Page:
A: It is perfectly normal and to be expected that all scalp scars will widen with any form of excision. The size of the excision will determine how much subsequent widening will occur. This is an unavoidable phenomena because the scalp is tight and is really skin stretched over a beach ball so to speak. While the scar may look great for a few weeks, the widening will subsequently occur. The extent of the widening will be fully manifest by three months after surgery and no revision should ever be done before them…as the tissues need time to relax. This is all part of the typical preoperative education. 

I tell all scalp excisional patients, particularly children and teens, that there will be a likely 100% chance of the need for subsequent scar revision. Most likely the wide scar is less than the original excision so the tension will be less and the scar will be better. The techniques that have been described are appropriate and represent the maximum approach for ‘Plan B’.

There is also the phenomenon of lost hair next to scar which can be confused with a ‘wide scar.’ The scar is actually narrow but loss of hair (hair shedding) makes it look wider than it is. In some scars it may be a combination of a true wide scar and loss of hair shafts. This is another reason to wait to see what impact any hair regrowth will create on the scar’s appearance.

Dr. Barry Eppley

Indianapolis, Indiana

Rhinoplasty, Vermiion Advancement, Cheek Implants, Sliding Genioplasty and Jaw Angle Implant Facial Reshaping Options?

Q: Dr. Eppley, Thank you for responding so quickly! I would like your opinion on what could make my face look more symmetric and give it more definition, if possible. Basically, I would like to look like I have good bone structure. I’m not trying to look like any particular celebrity, but I’ll use their pictures to show what I like. I have several facial reshaping procedures in mind, but perhaps you will suggest something different.

I’m 27 years old, female, had braces to correct an overbite over 10 years ago, a primary closed rhinoplasty and a subnasal lip lift last ye5ar. I’ve tried lip fillers both before the lip lift and after.

Overall, I think my nose is better, but I’m not completely happy with it. As far as my lips go, I like the view from the side much better now, but the front still bothers me. Fillers never did much for me in my opinion.

I think I look drastically different bare-faced. Makeup helps me create some definition and angularity in my face, larger upper lip and a more symmetric nose. Of course, makeup can only do so much. I’d rather get more significant and lasting changes.

Here are my specific questions. I’ll start with what had already been operated on and then get to facial implants.


I still have a remaining bump that is visible from certain angles. I wanted a more concave bridge and a tip that’s rotated a bit up to create an effect of a slightly shorter nose. I also think it lacks symmetry from the front and even with makeup I have difficulty making it look straight. My original nose had a bump and a bulbous tip, but didn’t seem crooked to me. My breathing was great before surgery, now it’s a bit worse, but not to the point where it bothers me.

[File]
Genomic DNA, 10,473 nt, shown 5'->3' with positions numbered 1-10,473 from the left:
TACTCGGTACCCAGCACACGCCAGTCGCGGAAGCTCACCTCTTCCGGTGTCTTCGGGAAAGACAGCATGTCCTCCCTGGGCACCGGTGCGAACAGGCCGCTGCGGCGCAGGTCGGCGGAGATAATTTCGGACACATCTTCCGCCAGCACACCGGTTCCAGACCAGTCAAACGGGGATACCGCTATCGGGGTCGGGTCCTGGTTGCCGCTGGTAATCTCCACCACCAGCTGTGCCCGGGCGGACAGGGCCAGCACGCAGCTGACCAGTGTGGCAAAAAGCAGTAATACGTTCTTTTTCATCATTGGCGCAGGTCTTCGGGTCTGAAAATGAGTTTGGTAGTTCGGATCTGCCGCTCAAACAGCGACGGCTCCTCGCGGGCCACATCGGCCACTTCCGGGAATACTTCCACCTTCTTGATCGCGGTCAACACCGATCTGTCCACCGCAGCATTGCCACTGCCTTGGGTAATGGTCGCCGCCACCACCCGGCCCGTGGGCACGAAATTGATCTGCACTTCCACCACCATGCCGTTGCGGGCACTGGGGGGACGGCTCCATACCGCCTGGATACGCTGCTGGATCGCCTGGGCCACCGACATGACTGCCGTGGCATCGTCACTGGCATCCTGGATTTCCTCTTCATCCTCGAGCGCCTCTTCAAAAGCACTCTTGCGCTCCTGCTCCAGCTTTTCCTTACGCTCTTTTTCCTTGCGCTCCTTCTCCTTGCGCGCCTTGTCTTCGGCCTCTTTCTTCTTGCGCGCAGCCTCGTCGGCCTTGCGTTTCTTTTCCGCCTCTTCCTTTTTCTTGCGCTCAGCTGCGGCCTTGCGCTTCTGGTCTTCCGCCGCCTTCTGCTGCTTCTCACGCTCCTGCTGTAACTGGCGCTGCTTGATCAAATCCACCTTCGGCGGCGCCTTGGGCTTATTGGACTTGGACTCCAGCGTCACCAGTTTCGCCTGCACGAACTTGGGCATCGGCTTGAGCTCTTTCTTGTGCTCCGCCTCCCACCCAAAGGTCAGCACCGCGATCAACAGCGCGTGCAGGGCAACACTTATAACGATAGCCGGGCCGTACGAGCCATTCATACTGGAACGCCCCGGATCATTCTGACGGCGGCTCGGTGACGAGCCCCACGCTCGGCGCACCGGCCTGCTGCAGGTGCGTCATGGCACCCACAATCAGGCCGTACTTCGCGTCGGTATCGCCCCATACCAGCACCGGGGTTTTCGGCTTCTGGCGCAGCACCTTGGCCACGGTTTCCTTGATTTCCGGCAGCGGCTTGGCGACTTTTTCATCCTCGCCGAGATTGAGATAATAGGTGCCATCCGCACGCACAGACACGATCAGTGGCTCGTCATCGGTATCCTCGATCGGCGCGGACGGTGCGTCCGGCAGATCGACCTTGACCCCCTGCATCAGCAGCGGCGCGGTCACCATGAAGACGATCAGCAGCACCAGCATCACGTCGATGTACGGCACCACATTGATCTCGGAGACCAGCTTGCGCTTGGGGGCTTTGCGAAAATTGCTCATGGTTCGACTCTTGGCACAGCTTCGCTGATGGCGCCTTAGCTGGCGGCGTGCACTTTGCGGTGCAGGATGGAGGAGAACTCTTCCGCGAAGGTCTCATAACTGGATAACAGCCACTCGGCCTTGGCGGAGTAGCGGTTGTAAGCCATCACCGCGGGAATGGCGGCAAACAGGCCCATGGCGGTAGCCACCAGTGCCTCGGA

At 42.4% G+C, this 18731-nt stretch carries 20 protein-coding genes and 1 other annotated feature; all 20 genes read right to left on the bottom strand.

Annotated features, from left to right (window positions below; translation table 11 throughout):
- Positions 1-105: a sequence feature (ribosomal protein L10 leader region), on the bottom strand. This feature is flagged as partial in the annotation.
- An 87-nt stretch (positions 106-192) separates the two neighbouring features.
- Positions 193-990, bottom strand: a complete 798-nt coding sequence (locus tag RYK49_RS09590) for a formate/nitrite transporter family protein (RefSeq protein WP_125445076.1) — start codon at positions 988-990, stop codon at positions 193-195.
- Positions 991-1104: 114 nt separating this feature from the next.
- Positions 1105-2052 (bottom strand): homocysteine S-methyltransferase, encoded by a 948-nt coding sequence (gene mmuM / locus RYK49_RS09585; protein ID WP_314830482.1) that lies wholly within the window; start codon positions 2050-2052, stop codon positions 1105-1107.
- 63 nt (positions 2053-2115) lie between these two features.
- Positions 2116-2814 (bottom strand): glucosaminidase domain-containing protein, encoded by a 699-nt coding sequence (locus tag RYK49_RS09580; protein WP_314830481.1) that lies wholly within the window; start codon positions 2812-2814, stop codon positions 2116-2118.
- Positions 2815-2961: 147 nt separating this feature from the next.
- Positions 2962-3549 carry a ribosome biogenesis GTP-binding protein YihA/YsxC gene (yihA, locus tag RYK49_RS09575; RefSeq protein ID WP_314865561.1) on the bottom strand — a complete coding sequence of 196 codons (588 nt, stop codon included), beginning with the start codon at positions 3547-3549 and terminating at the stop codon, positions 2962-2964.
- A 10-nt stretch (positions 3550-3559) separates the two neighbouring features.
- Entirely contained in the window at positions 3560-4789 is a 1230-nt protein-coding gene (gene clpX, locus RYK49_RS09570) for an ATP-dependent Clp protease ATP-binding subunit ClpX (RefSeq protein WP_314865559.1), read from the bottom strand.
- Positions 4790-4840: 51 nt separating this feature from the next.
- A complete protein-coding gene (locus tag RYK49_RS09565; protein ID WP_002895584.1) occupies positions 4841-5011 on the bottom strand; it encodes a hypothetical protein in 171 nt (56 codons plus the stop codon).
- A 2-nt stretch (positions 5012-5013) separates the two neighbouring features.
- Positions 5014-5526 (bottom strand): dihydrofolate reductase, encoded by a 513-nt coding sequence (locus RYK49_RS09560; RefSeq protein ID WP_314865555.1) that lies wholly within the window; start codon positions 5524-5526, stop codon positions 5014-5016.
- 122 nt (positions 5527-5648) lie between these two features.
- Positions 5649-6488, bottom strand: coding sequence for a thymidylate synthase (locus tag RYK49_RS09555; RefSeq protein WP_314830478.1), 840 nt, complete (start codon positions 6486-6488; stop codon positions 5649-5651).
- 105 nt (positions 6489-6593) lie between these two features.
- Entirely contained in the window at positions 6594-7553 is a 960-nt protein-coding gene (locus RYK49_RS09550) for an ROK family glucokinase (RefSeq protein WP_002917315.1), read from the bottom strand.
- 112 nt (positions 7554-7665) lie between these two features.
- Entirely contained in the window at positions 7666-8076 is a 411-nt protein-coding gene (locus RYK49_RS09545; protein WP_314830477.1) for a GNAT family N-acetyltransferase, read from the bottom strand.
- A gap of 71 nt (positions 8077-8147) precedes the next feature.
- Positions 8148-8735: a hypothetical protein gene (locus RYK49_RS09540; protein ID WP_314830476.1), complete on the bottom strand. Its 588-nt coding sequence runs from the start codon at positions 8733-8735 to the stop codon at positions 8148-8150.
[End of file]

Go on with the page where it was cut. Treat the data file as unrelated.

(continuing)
Do you think it would be worth it to operate on it again?


I just want my top lip to be close in shape and size to the bottom lip. Unfortunately, the lip lift didn’t give me a top lip. And I don’t like what fillers do to me (too puffy, not enough vertical red lip). So I feel stuck. The surgeon who performed my lip lift told me multiple times that both vermilion advancement and V-to-Y would look horrible because there would be no white roll and my lip would look pasted on, but I just don’t see what other options I have. The only thing he suggested was Botox lip flip to prevent the top lip from curling inwards when I smile and more filler. I am not happy at all with the current state of my lips – still very thin top lip when I look straight on, nonexistent on the sides unless I overline significantly, plus now if I close my mouth completely there’s a visible strain in my chin, that’s why I mostly keep the mouth slightly open – if I close it, my chin flattens.I don’t like how (in my opinion) it makes me look sad or angry.

What can I do?


I’m interested in a custom model implant that extends all the way back. I’d like the effect of very prominent cheekbones, but I know there are limitations.

Do you think that’s achievable for me?


My goals are: shorter, more protruding chin, and a defined jaw. I’ve always felt my chin is a little too long vertically, but in addition to that after a lip lift when I close my mouth my chin looks recessed. I also carry some fat around my jaw even when my weight fluctuates lower. It’s just never been really defined. I’ve had one surgeon recommend a neck lift, but I don’t know if that will be enough – I’m not sure how good my underlying structure is. I think my face always looked soft.

What would be a good solution here? Sliding genioplasty and a custom jaw implant? Something else?

A: Thank you for sending all of your pictures and detailing your concerns. You are correct in that makeup can make a person look completely different. But it is also helpful because it shows what the patient is trying to achieve.

As I understand it your prior surgeries have included a closed rhinoplasty and subnasal lip lift. Your goals now are to basically have a more defined facial structure and fuller lips. In essence this comes down to the following facial reshaping options:

NOSE  While your initial rhinoplasty provided improvement (reduced the hump) it reflects the more modest changes that typically occur from a closed rhinoplasty and largely left the tip relatively unchanged. You are probably seeking a more complete rhinoplasty to lower the bridge further, reduce tip projection and provide some tip rotation This is the way you are going to get a somewhat smaller and more shapely feminine nose.

CHEEKS You need some defatting underneath them from buccal lipectomies and perioral liposuction to create less fullness between the cheekbones and the jawline. This will also create a bit of a cheek augmentation effect. A custom heel-arch style always provide the best definition .

LIPS. When women draw their lips on and they look better they are basically adjusting the position of the vermilion. While a subnasal lip lift creates more central upper lip fullness it does not address the sides of your lip which is why you like it from the side view but not so much from the front view. This can only be addressed by a vermilion advancement.

CHIN-JAW. Your chin needs to come forward and be narrowed (sliding genioplasty) and some small jaw implants that help create a more visible angle to the back would create a more total jawline effect with the chin.

These are my initial thoughts,

Dr. Barry Eppley

Indianapolis, Indiana